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Nearly 100 days after they were locked down, many shop signs across Oban were finally flipped to open again today.
Lights were back on, staff back behind the counters and customers welcomed at the door, as coronavirus restrictions which have shut a range of independents and high street brands were lifted after 14 long weeks.
Despite weeks of good weather, drizzle and wind marked the Monday morning reopening.
Businesses noted a ‘steady’ return of shoppers and traffic was noticeably on the move throughout Oban town centre this morning.
Customers were met by standard safety measures – from staff in protective masks and shields, to hand sanitisers and wipes at entrances.
Restrictions on numbers, new signage and new cleaning regimes were all in evidence.
At department store The Original Factory shop on Combie Street, a steady stream of customers were back in for a look around the rails.
Chris Taylor, manager to nine staff, said: ‘We have been really busy and it feels good to reopen and get back to some sort of normality.
‘We’re keeping the restrictions in place with social distancing and only letting so many people in the shop at any given time and are monitoring people coming in and out.’
At independent outdoor specialists, Outside Edge, owners Dave and June Bleazard, who have been in business 30 years, were also back behind the counter.
Mr Bleazard, a keen outdoors man, quipped that it was strange waking up to an alarm clock today but they were ‘desperate’ to see customers again and have Oban return to some form of normality.
Customers at the doors were encouraged to cleanse their hands as they entered, hard surfaces are scrubbed cleaned, and BID4Oban had been ‘great’ at providing social distancing signs, added Mr Bleazard.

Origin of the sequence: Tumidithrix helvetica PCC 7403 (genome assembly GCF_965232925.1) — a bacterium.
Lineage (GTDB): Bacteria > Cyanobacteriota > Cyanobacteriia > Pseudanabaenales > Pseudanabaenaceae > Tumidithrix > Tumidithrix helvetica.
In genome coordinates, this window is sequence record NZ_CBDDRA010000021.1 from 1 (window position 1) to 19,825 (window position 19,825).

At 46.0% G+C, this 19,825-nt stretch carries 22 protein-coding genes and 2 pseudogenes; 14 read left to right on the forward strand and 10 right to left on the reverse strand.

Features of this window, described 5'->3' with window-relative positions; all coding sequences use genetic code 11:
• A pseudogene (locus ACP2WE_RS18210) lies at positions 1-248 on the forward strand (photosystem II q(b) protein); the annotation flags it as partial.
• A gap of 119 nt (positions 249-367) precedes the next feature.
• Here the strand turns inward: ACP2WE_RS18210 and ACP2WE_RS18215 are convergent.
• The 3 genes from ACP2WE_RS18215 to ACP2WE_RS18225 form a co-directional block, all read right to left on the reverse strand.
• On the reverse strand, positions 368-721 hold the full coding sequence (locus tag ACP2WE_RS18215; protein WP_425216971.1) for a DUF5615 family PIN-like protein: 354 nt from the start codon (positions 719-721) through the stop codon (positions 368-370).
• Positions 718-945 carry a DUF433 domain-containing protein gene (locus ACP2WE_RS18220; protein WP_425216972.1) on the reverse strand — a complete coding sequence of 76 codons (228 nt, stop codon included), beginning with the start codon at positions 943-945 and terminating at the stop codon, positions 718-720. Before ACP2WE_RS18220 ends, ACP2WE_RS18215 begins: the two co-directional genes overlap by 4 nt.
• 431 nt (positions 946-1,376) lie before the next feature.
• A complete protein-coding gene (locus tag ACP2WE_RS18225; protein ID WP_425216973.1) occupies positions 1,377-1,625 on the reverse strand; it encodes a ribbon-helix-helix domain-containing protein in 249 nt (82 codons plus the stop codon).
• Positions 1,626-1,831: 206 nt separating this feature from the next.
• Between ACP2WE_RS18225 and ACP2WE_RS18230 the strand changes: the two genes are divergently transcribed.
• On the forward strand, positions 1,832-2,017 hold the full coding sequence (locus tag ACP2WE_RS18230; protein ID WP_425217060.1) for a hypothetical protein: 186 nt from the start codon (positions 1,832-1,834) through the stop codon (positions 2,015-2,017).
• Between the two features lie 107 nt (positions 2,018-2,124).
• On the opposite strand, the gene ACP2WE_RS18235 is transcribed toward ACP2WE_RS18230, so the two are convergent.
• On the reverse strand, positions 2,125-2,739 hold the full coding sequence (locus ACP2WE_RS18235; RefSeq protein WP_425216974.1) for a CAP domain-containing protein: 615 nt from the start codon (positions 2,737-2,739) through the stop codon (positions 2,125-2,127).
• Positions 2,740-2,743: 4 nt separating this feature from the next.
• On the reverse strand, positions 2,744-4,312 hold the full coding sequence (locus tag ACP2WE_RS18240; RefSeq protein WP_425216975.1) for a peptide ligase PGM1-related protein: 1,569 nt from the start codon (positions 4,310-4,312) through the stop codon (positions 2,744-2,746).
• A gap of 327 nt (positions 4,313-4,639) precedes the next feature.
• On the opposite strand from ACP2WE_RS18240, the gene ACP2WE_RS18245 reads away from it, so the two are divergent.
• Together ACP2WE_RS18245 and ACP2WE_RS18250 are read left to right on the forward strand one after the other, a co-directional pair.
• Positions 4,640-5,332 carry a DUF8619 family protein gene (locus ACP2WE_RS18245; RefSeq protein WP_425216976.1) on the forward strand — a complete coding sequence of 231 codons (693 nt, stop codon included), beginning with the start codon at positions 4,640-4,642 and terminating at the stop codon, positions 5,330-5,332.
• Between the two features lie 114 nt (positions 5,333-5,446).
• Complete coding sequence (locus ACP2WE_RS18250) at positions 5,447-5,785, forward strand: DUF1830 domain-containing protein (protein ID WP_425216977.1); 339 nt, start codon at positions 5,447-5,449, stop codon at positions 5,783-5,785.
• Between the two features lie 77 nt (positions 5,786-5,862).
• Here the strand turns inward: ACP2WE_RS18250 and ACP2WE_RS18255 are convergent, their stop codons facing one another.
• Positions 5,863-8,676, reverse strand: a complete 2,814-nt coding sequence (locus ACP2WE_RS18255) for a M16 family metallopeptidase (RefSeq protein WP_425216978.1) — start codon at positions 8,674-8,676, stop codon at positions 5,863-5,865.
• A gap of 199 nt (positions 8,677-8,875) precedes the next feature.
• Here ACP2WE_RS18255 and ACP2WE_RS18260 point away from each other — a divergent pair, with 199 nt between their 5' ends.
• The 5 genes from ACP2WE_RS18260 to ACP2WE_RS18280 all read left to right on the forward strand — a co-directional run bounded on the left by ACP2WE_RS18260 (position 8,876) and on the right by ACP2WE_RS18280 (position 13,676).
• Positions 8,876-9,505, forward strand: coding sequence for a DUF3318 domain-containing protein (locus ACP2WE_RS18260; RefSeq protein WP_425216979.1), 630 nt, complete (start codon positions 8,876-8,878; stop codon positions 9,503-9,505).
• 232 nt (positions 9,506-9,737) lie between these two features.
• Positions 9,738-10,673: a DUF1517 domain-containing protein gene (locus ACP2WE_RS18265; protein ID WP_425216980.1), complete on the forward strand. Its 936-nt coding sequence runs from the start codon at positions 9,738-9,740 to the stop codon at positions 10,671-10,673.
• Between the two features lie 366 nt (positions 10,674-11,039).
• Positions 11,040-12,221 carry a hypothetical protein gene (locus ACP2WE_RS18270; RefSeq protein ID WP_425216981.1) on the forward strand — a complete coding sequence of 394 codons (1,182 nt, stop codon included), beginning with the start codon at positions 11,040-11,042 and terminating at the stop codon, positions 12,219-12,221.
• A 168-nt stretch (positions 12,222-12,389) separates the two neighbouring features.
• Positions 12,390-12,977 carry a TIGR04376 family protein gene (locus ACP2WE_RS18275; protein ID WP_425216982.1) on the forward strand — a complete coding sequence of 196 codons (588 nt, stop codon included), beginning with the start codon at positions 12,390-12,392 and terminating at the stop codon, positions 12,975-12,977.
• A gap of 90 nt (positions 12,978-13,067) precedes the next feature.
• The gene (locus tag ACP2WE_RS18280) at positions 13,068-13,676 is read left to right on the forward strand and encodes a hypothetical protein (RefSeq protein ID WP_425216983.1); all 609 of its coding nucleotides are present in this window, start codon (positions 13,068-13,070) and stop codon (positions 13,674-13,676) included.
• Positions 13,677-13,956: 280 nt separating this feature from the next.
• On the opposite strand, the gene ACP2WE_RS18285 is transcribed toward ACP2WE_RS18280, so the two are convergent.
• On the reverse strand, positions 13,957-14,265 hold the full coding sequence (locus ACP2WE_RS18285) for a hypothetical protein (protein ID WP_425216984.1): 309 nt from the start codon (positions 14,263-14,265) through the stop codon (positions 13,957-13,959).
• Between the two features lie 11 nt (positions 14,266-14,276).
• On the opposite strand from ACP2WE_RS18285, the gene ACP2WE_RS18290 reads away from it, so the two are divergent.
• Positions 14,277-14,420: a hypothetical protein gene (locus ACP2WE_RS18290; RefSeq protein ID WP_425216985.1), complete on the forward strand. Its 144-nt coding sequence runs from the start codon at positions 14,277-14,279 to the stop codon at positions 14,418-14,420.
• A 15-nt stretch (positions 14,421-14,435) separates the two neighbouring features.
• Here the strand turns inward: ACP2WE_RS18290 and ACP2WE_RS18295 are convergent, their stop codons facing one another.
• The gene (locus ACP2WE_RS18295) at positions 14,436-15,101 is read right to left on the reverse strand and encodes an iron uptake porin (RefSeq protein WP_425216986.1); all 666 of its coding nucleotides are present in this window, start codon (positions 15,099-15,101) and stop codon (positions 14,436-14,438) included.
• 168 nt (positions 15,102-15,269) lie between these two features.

This weekend is likely to see the return of more visitors to Oban with the travel restriction of five miles due to be lifted, he said.
At M&Co which sells women’s, men’s and children’s clothing, Allison MacLean said despite the weather, custom had been ‘steady’ and it was good to put the lights on and start work again.
Changing rooms remain closed but people could still purchase products and return them, she said.
The product is then ‘quarantined’ for 72 hours and then steam-cleaned before going back out on the rails.
Long-standing Argyll-based quality clothing retailer, MacIntyres, opened on George Street in 2019 and had a ‘fantastic’ first year.
Manager Nicole Sweeney said: ‘We are really glad to see the town reopened and hopefully there’s still enough time for a good summer season for everybody.’
Cosmetic store The Highland Soap Company also had its doors open again.
Manager Sarah Eggett and Katie Sims are back behind the counter for the first time since March 22 with colleague Claire Bruce due back too.
‘We have already had regulars in and they are enjoying a bit of normality coming back to the town,’ they said.
Sweet shop Mitchells, a wonderland for every kind of goodie – from Oban rock to Highland fudge – also switched on the neon ‘ices’ sign today.
Albert Mitchell, husband to shop owner Violet, was at the helm in a face shield – a new-look for a shop which has been a fixture of the high street for 38 years.
Today’s wet and windy weather had not brought out a flood, but the shop relied on both locals and visitors, he said.
Jean and Arthur Gillies have run Oban Music Shop for 11 years and it has been in existence for more than 25 years.
Specialising in traditional musical instruments, alongside CDs, gifts and musical accessories, it also has a website www.musicscotland.com.
Jean said: ‘It has been difficult being closed, as with most businesses, you have to be open to greet your customers, but it feels good to get to this point and get reopened again. It definitely feels like a step in the right direction.’
Andy Spence, chief executive of BID4Oban, said he was ‘really pleased’ to see so many business reopening and some normality returning to the town.
‘I think it will be a gradual start and it’s good to see the instances of coronavirus coming down,’ he said.